What I meant by X day tops and swing pivots (sorry about loose language) was (from memory) if you have 5-10 days lower than the current high preceding that high and it then heads down for at least half that number of days you can declare it a likely 5 day pivot.

When heading down it will tend to honour the highest price in those last 7-15 days if it is really going down. When heading up it will not ... it will frequently test and penetrate the low before heading up further.

A good example of asymetric behaviour which could be easily incorporated into a system.

Regards, John

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Post by edward kim » Mon May 12, 2003 1:10 am

Thanks for the clarification John.

How about overall system profitability? If I use the same parameters and money management principles going long and short, my cumulative profit for that market seems to be higher when I am shorting than when I am going long. This seems to be the case for all equities and stock indices that I test, but not so much for futures.

The total profitability on long and short transactions in my sytem indicates to me that that there is a bias for the equities markets. I keep repeating myself from the first post because this suggests that systems can also be asymmettrical to improve performance.

Edward

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Post by Kiwi » Mon May 12, 2003 1:50 am

You say that your short profitability is higher than long.

Is that because the test is during a period while the bias (== long term trend) is downwards? If not, what is your theory?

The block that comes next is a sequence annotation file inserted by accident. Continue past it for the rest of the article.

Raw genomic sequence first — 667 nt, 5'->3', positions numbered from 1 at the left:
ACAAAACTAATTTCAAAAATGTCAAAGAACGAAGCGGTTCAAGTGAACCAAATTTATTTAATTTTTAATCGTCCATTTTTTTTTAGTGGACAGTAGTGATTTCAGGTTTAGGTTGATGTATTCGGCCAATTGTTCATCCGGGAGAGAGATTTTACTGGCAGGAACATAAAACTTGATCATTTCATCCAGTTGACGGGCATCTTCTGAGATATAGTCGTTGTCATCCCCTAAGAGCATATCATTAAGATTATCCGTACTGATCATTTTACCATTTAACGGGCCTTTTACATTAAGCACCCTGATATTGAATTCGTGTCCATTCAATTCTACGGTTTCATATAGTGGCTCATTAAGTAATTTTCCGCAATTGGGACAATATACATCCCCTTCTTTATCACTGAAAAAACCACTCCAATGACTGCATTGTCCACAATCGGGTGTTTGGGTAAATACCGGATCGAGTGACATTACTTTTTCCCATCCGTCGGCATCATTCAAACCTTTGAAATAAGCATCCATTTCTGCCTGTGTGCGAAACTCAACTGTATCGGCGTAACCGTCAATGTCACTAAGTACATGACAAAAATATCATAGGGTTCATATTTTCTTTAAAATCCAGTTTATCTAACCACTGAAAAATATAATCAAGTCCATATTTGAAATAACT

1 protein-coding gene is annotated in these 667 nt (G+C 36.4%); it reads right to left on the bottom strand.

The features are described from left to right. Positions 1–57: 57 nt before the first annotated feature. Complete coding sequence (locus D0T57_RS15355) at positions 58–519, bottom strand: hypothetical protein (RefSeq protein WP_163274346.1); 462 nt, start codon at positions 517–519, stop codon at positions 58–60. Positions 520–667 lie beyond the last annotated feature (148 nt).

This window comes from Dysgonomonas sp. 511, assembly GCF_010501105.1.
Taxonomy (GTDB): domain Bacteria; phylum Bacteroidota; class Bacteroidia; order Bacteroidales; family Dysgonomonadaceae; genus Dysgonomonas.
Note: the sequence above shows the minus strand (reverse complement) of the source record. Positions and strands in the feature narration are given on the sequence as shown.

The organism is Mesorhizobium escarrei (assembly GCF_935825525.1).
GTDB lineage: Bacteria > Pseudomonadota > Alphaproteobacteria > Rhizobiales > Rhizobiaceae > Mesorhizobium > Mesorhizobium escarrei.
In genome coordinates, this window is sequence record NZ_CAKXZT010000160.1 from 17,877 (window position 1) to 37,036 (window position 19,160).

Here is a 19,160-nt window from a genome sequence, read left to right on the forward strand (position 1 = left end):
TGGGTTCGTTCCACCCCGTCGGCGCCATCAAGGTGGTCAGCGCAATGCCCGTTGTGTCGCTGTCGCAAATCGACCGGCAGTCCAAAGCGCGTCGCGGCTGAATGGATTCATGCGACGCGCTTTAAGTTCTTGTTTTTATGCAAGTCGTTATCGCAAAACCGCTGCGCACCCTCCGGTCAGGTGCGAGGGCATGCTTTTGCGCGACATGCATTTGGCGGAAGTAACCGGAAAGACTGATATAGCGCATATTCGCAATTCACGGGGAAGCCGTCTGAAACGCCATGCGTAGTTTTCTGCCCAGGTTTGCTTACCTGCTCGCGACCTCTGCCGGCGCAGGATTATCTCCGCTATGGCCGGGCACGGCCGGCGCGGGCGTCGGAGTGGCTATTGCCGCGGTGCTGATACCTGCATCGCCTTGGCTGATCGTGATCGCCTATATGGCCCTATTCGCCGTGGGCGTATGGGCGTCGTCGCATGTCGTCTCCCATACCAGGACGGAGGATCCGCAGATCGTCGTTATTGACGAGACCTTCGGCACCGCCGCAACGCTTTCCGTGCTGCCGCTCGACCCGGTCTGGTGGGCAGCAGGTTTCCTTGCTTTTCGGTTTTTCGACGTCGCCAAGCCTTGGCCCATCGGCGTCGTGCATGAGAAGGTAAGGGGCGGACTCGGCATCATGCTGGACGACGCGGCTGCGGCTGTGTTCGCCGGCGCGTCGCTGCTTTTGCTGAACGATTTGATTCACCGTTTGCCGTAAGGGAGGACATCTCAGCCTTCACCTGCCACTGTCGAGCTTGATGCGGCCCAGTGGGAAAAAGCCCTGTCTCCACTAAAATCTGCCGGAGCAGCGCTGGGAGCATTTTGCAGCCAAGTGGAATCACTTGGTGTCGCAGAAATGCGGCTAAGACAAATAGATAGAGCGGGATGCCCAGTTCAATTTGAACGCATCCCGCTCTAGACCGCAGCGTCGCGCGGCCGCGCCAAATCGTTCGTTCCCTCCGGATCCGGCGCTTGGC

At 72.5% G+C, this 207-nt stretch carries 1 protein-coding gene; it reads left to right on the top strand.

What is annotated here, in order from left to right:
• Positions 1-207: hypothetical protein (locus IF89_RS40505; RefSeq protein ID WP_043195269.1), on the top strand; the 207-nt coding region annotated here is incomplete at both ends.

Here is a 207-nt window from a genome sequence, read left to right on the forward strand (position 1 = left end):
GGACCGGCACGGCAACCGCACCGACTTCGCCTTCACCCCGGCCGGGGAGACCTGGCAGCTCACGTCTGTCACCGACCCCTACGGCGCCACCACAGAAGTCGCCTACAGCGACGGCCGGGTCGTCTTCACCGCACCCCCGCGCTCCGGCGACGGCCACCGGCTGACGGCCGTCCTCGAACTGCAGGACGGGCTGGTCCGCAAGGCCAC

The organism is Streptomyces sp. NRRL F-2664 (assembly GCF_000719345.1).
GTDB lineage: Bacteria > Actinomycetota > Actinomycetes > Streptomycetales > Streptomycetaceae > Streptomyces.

In my experience testing commodities it varies but I noticed no consistency except that it was alway easier to "trend trade" in the direction of the next higher timeframe trends. So when discretionary this is what I do.

Trading to remove volatility from stock indexes can provide higher rates of return short because the markets go down faster and up from a bottom quicker. Many seem to find these markets harder to trade profitably - I think that this is probably because the speed means that their timing has less room for error.

John

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Post by edward kim » Mon May 12, 2003 2:41 am

Looks like we agree on a very similar note John - I talked about my system results in the first post, and my data for equities goes back 12 years. My cumulative profits came more from the downside even though the data I used has an upward bias (my data started in the Persian Gulf War time) - this MIGHT mean that the majority of stock market participants "act" a certain way when stocks go up, and "act" a different way when the market goes down. I also saw no bias difference in futures markets during my testing.
Kiwi wrote:Trading to remove volatility from stock indexes can provide higher rates of return short because the markets go down faster and up from a bottom quicker.John
Can you explain and give an example of "Trading to remove volatility from stock indexes can provide higher rates of return"?

Thanks,

Edward

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Post by Kiwi » Mon May 12, 2003 3:07 am

An example would be buying into a fall .... say by buying call options as the market falls when you think it will return. Then you sell them when it bounces back. Because the fall/bounce is steeper than a rise/bounce down you get a higher rate of return.